white man in snow with jacket pulled up over his face

If you've ever been really cold, you probably started shivering. Horowitz explains that this happens for a good reason: The muscle activity from shivering helps generate heat to keep you warm.

"Shivering is a rhythmic contraction of skeletal muscles," Snehalata Topgi, MD, a doctor with Paradocs Worldwide, adds. "Think about it as your muscles doing sit-ups and creating a warm environment."

You get goosebumps.


Take a look at your arm when you walk into a cold room or feel a chilly breeze outside, and you'll probably notice some goosebumps. Though they may look funny, goosebumps used to serve a very real purpose, according to the Smithsonian National Museum of Natural History. The muscles around our hair follicles contract because, for our much hairier ancestors, that meant additional protection from the weather. But for modern humans—who have significantly less body hair—goosebumps are really just aesthetic.

You lose less hair.


Though you may have heard that we lose more hair in the winter than we do in the summer, that's actually a myth. In fact, a 2009 study from the University Hospital of Zurich shows that people actually lose the least amount of hair in the winter. This makes sense from an evolutionary standpoint: We need more hair in the winter to help keep our heads warm, so we lose less of it.

You crave certain foods.

raw salmon beef chicken and eggs on a table

Winter means shorter days and less time spent in the sunlight. During these months, we may find ourselves craving foods with vitamins and minerals that can help with Seasonal Affective Disorder—specifically, those full of B12 and zinc, says Lisa Richards, a nutritionist and author of The Candida Diet. Find yourself reaching for more beef, poultry, eggs, or fish? Your body might need some B12. If you're opting for red meat, nuts, and beans, you may need the zinc found in those foods.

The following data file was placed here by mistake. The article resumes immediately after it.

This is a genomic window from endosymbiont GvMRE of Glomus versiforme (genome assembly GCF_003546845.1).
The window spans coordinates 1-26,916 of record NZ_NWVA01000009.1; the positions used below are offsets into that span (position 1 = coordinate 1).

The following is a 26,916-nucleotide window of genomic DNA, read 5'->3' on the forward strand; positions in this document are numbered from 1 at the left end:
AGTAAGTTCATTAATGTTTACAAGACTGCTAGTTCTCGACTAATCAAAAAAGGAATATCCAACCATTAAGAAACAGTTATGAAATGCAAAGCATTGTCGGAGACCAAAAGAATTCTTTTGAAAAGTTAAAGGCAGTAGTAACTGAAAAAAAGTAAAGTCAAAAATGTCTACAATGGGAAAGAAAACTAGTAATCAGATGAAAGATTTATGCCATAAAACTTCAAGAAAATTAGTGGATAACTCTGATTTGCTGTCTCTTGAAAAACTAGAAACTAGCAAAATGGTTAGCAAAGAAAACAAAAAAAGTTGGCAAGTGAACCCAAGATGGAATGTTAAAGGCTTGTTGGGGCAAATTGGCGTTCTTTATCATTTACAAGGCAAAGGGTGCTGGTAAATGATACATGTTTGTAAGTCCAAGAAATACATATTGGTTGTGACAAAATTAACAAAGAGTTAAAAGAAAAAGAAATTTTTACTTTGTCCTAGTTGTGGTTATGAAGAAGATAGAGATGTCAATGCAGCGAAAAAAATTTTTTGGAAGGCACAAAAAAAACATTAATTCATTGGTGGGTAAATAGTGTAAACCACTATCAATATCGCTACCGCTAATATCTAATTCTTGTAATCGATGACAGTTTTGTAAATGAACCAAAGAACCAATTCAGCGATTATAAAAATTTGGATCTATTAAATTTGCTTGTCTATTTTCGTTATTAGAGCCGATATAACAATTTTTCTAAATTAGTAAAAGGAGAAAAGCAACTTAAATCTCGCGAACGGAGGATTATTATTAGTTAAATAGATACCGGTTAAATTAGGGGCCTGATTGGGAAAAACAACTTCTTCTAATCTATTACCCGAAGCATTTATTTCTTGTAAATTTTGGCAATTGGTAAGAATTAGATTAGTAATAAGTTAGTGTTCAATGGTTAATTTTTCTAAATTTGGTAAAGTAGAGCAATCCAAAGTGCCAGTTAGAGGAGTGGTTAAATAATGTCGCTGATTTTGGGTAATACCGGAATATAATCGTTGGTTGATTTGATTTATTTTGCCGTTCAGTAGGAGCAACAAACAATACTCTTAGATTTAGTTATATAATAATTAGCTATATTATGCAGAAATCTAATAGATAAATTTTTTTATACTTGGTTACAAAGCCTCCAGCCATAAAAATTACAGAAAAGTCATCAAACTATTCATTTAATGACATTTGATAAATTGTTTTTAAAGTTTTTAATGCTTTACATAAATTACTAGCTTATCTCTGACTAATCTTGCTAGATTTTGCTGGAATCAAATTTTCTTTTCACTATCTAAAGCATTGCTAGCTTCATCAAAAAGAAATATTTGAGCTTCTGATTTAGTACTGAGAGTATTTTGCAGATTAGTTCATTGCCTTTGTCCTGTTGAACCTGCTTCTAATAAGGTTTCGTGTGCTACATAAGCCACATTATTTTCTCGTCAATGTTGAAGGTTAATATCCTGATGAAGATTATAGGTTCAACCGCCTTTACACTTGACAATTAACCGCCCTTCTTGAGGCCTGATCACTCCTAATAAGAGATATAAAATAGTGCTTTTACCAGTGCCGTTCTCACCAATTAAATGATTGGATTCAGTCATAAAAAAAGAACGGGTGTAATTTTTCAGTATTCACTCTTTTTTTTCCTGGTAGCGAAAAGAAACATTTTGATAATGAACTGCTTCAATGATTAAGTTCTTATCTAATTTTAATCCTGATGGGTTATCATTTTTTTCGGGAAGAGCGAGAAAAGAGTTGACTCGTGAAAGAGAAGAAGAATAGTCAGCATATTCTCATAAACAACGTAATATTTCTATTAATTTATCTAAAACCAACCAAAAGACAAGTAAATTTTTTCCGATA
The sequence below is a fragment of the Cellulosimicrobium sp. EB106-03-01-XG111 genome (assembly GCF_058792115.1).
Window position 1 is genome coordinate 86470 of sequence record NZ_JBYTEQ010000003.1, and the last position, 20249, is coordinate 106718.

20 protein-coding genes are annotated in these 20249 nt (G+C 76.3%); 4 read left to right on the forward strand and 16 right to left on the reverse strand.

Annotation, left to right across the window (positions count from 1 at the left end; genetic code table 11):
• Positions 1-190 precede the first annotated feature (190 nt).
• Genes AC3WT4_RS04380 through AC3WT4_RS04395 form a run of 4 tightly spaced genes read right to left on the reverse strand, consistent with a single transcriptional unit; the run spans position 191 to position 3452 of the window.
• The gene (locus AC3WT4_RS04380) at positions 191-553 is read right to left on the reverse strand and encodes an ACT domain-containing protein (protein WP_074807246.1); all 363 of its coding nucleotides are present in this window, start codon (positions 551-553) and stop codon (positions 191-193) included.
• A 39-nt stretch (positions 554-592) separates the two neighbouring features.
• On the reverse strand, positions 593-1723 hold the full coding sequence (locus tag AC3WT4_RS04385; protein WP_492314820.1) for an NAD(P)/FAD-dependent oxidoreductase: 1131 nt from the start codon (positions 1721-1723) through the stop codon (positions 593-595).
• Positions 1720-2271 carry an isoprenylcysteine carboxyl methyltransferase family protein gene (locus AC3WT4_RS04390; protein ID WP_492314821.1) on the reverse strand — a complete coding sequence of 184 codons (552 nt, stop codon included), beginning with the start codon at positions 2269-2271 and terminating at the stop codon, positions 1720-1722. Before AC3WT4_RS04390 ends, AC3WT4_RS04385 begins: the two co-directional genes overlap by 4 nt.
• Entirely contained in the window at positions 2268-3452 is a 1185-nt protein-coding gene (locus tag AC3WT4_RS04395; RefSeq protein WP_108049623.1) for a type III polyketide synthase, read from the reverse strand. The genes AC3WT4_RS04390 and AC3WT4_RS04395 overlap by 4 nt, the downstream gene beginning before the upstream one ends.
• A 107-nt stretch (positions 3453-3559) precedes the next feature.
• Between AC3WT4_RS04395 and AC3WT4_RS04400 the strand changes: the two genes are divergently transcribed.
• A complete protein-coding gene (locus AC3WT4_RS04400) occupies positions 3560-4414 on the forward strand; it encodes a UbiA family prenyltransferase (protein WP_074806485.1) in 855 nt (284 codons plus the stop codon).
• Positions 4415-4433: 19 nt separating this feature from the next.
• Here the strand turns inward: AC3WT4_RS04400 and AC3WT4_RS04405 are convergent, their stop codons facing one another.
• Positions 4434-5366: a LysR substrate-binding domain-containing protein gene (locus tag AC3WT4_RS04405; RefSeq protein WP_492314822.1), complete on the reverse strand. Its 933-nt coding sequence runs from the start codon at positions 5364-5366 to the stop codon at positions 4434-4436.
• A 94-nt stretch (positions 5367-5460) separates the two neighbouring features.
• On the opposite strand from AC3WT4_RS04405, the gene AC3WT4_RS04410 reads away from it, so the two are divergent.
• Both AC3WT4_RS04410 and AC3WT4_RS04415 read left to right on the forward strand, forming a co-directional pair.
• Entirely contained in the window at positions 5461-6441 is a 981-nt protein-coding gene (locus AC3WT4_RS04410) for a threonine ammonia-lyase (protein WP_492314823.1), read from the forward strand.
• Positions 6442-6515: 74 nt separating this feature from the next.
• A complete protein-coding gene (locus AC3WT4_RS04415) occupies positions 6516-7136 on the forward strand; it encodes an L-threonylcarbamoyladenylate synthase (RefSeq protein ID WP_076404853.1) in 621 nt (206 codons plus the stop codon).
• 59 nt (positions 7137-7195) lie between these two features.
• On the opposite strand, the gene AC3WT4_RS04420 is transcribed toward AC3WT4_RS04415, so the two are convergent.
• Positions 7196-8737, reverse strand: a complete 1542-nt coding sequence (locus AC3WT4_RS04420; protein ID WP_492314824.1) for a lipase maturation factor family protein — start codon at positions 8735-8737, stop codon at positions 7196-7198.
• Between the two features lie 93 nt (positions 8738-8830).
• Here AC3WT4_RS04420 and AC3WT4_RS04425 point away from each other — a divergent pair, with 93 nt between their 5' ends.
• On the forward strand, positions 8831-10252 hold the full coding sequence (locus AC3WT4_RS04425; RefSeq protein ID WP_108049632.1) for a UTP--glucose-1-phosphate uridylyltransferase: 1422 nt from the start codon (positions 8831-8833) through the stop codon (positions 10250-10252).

Your metabolism increases.

Close up of unrecognizable man eating pasta for lunch.

When we get cold, our body tends to speed up our metabolism to help deal with the stress of extreme temperatures. In a 2014 study from the National Institutes of Health (NIH), researchers had five healthy young men live in a clinical research unit at the NIH Clinical Center in Bethesda, Maryland, for four months. They adjusted the temperatures in their private rooms every night, from 75 degrees Fahrenheit during the first month, to 66 in the second and third, and then up to 81 for the final month. After the second month, when the temperature first dropped, the participants had a 10 percent increase in fat metabolic activity.